More than 100 coal-fired power plants nationwide either plan to shut down or already closed their doors in 2014, as the market responds to stricter environmental regulations, cheap natural gas and lackluster electricity demand growth, according to a survey done by the Energy Information Administration. Behind all those closures sit coal mines — many of them in Appalachia — coping with the loss of customers for the fuel that reigned supreme for many decades. Click the image above for a more detai
>” […] More than 17 million tons of coal from Appalachia went to plants slated to shut down in 2013 alone, the latest full year for which such data are available. And the impact is likely to be even bigger, since the EIA’s list of recent or coming closures doesn’t include generators planning a transition from burning coal to burning natural gas.
Companies have been bracing for this change for years, but many have indicated that it’s coming faster and blunter than expected, driven in part by a slew of environmental regulations.
“That’s an unprecedented change to America’s power system in what constitutes the blink of an eye in energy markets — creating enormous potential for market disruptions, supply shortages and rate spikes,” Deck Slone, senior vice president of strategy and public policy at St. Louis-based Arch Coal, wrote in December.
Like its peers, Arch’s stock price reflects the gloom. At $1.30 per share, Tuesday’s closing price represented a one-year low. Virginia-based coal producer Alpha Natural Resources’ also saw its 52-week bottom at $1.13. […]
Central Appalachian coal mines stand to be big losers in the transition away from coal, Mr. Cosgrove wrote in November. That includes the historically prolific supplies in Virginia, southern West Virginia and eastern Kentucky.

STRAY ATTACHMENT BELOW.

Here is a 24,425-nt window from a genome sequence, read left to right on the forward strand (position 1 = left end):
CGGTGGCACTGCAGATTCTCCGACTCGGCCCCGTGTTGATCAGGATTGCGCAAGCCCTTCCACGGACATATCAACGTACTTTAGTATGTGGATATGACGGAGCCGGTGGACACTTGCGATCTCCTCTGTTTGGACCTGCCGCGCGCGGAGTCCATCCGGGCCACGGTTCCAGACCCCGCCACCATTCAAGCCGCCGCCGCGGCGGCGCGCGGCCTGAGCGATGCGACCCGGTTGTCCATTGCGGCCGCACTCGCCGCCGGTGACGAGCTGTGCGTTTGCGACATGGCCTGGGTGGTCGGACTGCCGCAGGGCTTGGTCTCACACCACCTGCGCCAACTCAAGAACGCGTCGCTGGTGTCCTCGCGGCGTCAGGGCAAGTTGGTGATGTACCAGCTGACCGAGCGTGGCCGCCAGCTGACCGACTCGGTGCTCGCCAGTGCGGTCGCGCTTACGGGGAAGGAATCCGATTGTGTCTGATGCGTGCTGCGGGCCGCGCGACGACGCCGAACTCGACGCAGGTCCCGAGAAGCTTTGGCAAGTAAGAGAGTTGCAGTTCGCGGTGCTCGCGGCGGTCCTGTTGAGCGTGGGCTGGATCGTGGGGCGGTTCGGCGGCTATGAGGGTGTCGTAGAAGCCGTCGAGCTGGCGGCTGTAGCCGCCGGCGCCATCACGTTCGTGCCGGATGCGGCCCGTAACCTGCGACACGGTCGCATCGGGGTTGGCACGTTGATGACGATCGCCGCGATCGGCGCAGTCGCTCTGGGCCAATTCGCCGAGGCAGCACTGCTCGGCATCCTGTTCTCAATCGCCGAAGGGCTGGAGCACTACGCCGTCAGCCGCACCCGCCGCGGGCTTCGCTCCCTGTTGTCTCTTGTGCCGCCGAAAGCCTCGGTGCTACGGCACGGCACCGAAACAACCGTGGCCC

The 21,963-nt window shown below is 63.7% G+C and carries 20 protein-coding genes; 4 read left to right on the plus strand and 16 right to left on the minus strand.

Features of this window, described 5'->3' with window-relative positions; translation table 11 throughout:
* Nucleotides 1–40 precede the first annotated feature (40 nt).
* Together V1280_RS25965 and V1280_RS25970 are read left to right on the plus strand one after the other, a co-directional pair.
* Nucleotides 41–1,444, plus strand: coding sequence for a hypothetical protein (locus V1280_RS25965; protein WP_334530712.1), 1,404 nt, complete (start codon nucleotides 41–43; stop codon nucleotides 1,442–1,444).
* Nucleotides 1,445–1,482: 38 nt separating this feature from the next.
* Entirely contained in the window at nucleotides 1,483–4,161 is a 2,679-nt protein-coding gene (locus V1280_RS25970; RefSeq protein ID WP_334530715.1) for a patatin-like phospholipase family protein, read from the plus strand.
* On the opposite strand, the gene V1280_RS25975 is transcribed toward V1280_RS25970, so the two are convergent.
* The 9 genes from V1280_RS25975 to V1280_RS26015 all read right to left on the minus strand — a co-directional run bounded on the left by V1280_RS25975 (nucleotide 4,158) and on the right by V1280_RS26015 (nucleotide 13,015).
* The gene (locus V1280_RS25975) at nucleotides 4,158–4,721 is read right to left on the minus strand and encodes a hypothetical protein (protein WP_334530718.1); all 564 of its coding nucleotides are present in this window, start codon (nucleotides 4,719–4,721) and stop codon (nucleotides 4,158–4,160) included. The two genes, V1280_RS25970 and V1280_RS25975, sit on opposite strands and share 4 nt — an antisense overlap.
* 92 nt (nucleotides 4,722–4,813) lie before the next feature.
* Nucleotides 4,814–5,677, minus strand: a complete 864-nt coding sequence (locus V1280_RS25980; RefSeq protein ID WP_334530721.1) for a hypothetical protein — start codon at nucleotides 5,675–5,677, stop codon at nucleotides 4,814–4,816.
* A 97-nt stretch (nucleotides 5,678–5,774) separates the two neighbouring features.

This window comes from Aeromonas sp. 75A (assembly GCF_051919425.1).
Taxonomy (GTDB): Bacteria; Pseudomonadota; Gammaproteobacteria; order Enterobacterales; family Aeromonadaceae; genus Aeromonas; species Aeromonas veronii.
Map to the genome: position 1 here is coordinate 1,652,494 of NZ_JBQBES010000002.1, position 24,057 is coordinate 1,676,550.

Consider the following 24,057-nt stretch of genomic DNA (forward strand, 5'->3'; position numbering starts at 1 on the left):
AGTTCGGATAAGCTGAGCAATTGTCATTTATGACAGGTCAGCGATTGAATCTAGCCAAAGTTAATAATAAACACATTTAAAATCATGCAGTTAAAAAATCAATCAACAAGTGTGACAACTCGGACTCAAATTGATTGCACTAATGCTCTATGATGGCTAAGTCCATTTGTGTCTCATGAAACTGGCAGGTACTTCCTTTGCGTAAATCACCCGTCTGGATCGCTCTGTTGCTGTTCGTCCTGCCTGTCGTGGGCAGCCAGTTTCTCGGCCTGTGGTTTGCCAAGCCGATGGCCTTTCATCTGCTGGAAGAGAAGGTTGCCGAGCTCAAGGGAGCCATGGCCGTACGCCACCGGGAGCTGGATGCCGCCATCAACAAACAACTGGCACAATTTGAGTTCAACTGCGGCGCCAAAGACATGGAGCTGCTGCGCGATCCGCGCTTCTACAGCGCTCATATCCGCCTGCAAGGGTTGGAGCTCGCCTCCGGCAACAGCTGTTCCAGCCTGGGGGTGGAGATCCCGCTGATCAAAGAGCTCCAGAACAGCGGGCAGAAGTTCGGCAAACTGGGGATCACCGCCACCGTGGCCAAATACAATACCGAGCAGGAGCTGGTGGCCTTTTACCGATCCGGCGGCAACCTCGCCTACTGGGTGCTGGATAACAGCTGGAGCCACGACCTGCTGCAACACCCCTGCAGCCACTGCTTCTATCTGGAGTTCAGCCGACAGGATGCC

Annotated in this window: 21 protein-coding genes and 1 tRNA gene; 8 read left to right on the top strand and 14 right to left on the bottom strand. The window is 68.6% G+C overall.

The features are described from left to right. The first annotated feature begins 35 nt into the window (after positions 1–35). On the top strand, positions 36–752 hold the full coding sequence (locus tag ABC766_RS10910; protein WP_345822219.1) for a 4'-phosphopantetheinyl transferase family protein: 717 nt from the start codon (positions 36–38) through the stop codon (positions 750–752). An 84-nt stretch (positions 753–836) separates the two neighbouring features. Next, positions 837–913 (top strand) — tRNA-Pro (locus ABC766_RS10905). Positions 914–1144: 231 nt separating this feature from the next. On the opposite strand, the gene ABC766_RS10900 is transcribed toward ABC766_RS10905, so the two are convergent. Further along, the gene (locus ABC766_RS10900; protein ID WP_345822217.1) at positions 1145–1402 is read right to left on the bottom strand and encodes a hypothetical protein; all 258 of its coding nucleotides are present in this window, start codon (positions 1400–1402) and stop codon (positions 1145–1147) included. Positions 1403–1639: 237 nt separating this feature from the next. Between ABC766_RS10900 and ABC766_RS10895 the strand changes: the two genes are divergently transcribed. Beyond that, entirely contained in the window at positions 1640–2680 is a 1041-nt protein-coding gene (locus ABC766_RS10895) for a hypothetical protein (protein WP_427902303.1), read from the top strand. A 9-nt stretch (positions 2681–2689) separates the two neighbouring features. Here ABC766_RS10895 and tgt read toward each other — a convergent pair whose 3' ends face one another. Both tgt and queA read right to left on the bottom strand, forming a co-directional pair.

“Falling demand may hasten mine closings in the region, where coal production has dropped 32 percent since 2009,” he wrote.
Some companies have been bracing for the fall for years. […]
Between 2012 and 2014, Alpha idled 64 mines, reduced its shipments in the eastern part of the country by 28 percent and got rid of more than 4,000 employees. […]
The situation looks worse for suppliers such as Virginia-based James River Coal Co., which is in the middle of a restructuring, and Virginia-based James C. Justice Co., which has shed a significant portion of its mine portfolio in recent years. The producers stand to lose 28 percent and 48 percent of shipments, respectively, from mines serving affected plants.
For decades, contracts between coal companies and utilities have included force majeure clauses, according to Mr. Cardwell, who has reviewed hundreds of contracts and negotiated dozens during his 18-year tenure as a coal buyer for a Kentucky utility.
Such clauses typically protect power plants from having to take delivery of coal they no longer need if the power plant is prevented from running by some new environmental regulation or another unforeseen circumstance.
Yet lawsuits seem inevitable following current and projected mine closures. “I have a feeling that there’s going to be pretty significant litigation in the future,” Mr. Cardwell said.
One issue that may arise as power plants claim that environmental regulations pushed them out of business is how much of a role competition from cheap natural gas played in their decision either to shut down or use a different fuel.
Gas is all the rage at the moment. The commodity is trading at around $3 per million British thermal units, or Btus, down from more than $13 in the summer of 2008, towards the beginning of the shale revolution in Appalachia.
That’s why some operators, like Consol Energy, now boast flexibility in their contracts with utilities. Consol has refocused its company on a growing shale gas business, retaining only a handful of coal mines.
According to James McCaffrey, senior vice president of marketing at Consol, who spoke at Platts’ Coal Marketing Days in Downtown in September, “Customers want to flip between coal and gas.”
He said the company was actively negotiating a deal where a utility could choose its fuel depending on its preference.
“That’s a good marketing approach: ‘I’ll give you Btus, you tell me how you want them,’ ” Mr. Cardwell said. […]”<